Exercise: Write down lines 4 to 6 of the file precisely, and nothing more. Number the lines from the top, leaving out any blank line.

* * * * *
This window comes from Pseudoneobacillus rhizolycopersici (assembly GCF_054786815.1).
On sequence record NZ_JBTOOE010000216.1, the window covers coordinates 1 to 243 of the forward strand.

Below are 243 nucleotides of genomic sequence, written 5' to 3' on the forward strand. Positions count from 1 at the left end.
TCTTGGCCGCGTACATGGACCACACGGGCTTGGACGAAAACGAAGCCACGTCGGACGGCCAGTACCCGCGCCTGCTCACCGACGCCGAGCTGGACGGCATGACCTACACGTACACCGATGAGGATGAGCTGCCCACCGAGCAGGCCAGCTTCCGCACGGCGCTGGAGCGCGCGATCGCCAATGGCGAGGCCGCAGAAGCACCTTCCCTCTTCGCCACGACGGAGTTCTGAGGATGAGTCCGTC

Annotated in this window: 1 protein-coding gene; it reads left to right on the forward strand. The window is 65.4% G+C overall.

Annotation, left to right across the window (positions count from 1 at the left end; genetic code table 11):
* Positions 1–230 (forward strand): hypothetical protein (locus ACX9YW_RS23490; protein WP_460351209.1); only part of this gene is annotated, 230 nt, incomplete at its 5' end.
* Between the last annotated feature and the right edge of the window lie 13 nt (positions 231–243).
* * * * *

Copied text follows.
TCTTGGCCGCGTACATGGACCACACGGGCTTGGACGAAAACGAAGCCACGTCGGACGGCCAGTACCCGCGCCTGCTCACCGACGCCGAGCTGGACGGCATGACCTACACGTACACCGATGAGGATGAGCTGCCCACCGAGCAGGCCAGCTTCCGCACGGCGCTGGAGCGCGCGATCGCCAATGGCGAGGCCGCAGAAGCACCTTCCCTCTTCGCCACGACGGAGTTCTGAGGATGAGTCCGTC

Annotated in this window: 1 protein-coding gene; it reads left to right on the forward strand. The window is 65.4% G+C overall.

Annotation, left to right across the window (positions count from 1 at the left end; genetic code table 11):